Sibylla Name Meaning & Origin
Origin of the name Sybil:
Derived from the Latin Sibylla (a fortuneteller, a prophetess). The sibyls, women of ancient Greece and Rome, where mouthpieces of the ancient oracles and seers into the future. In the Middle Ages, they were believed to be receptors of divine revelation; thus Sibyl came into use as an acceptable given name. Var: Sibella.
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The word Sibyl comes (via Latin) from the ancient Greek word sibylla, meaning prophetess.
Sibylla Of Jerusalem (French: "Sibylle", c. 1160–1190) was the Countess of Jaffa and Ascalon from 1176 and Queen of Jerusalem from 1186 to 1190. She was the eldest daughter of Amalric I of Jerusalem and Agnes of Courtenay, sister of Baldwin IV and half-sister of Isabella I of Jerusalem, and mother of Baldwin V of Jerusalem. Her grandmother Melisende had provided an example of successful rule by a queen regnant earlier in the century.
The Cumaean Sibyl was the priestess presiding over the Apollonian oracle at Cumae, a Greek colony located near Naples, Italy. There were many sibyls in different locations throughout the ancient world. Because of the importance of the Cumaean Sibyl in the legends of early Rome as codified in Virgil's Aeneid VI, and because of her proximity to Rome, the Cumaean Sibyl became the most famous among the Romans. The Erythraean Sibyl from modern-day Turkey was famed among Greeks, as was the oldest Hellenic oracle, the Sibyl of Dodona, possibly dating to the second millennium BC according to Herodotus, favored in the east.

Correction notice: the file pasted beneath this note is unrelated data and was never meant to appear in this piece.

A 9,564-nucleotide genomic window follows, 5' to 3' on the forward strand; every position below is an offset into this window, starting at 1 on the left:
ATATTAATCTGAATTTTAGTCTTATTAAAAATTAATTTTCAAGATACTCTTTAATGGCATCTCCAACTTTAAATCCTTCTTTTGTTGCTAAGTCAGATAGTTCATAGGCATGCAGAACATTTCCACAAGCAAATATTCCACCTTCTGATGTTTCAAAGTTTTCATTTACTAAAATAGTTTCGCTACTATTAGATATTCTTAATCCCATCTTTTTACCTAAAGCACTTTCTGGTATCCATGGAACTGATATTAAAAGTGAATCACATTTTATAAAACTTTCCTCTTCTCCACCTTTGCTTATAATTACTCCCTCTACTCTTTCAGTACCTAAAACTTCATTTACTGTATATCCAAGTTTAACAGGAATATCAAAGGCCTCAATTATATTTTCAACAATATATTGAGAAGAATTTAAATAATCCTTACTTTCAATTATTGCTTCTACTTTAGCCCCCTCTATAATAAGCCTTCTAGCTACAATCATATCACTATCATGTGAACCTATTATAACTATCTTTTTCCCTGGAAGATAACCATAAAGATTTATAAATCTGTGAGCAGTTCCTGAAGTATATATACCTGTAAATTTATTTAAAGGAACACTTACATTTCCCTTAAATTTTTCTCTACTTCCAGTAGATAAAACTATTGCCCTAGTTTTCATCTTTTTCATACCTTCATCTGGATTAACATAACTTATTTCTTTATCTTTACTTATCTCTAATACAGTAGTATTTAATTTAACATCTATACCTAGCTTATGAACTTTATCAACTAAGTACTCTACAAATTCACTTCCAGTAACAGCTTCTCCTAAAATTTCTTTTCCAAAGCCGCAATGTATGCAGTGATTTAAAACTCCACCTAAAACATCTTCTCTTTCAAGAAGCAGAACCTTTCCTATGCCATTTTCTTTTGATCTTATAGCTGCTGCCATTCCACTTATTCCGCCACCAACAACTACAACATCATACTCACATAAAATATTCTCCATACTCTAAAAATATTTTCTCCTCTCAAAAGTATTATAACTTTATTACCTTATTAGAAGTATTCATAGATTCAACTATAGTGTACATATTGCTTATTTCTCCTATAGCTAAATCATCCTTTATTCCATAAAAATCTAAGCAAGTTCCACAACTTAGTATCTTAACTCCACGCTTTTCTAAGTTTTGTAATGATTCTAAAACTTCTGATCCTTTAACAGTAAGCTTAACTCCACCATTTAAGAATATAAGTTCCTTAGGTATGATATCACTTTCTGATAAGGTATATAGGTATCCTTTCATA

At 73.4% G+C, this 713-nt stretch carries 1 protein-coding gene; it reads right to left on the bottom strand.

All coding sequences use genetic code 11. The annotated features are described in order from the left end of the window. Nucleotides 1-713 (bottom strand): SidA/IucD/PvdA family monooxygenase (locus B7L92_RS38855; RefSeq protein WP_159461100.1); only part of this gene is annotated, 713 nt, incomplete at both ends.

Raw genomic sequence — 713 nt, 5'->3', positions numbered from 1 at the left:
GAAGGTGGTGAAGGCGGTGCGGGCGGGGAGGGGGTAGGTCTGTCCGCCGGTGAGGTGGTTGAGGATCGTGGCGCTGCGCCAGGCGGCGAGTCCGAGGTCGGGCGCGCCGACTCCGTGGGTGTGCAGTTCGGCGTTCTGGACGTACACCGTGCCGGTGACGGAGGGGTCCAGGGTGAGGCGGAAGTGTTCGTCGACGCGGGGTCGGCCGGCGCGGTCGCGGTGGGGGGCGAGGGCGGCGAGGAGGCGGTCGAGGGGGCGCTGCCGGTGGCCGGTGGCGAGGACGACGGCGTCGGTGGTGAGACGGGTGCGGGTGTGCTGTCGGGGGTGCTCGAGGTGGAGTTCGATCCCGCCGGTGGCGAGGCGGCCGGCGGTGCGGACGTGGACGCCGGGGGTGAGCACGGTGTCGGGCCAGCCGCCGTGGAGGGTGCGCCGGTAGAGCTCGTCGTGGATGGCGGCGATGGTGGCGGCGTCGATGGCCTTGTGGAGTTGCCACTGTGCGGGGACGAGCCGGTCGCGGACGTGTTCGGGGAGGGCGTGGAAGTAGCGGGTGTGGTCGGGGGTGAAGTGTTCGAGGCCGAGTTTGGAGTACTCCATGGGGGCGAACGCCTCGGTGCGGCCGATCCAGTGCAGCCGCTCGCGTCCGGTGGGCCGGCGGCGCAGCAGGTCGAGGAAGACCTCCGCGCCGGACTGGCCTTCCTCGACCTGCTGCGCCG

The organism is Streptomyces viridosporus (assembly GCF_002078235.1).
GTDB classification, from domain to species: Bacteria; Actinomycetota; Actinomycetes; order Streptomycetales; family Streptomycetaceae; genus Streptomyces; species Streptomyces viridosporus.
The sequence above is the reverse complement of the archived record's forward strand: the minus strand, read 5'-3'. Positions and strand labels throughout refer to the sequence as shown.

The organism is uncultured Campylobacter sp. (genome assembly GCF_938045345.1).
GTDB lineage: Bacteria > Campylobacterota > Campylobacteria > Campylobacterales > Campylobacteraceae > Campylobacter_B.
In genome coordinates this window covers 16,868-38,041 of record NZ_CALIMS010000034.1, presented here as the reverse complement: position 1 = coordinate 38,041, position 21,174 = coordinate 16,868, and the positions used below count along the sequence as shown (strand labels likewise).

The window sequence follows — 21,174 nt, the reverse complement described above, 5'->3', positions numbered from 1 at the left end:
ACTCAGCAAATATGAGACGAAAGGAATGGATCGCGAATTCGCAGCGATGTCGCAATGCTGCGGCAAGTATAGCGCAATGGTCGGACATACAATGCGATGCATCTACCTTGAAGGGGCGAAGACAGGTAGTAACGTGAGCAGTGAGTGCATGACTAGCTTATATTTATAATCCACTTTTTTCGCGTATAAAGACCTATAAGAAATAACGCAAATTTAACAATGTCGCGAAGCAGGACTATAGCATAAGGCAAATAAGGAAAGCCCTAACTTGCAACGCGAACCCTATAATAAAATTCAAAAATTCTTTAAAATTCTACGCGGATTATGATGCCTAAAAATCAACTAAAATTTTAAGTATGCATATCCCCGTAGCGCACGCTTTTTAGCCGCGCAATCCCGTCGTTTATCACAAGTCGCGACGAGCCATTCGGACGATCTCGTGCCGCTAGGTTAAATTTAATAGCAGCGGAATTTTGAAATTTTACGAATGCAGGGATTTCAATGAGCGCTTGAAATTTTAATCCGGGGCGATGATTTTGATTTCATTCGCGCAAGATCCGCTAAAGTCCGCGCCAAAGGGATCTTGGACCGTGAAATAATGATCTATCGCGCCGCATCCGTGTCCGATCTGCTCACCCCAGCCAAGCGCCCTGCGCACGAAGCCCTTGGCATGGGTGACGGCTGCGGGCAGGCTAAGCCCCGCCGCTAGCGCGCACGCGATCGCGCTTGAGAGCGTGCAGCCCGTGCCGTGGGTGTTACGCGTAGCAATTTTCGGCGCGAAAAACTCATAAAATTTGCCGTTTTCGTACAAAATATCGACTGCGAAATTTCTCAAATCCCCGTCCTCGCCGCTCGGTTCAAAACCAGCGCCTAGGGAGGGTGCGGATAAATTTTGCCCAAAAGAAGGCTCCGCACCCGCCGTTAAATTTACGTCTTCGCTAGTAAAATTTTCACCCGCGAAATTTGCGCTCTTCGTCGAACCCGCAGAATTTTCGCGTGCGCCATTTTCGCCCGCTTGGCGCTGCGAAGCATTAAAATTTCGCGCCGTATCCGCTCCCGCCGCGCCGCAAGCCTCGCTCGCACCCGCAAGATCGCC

Sibyl Vane is a main character of Oscar Wilde's novel The Picture of Dorian Gray. She is Dorian Gray's lover. She commits suicide after Dorian Gray ends their engagement.
Sibyl Vane is a main character in Vladimir Nabokov's short story, The Vane Sisters She is a student at an all-female college who commits suicide after her lover, a professor at the school, ends their relationship.
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Princess Sibylla of Sweden 1908-1972
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movie kingdom of heaven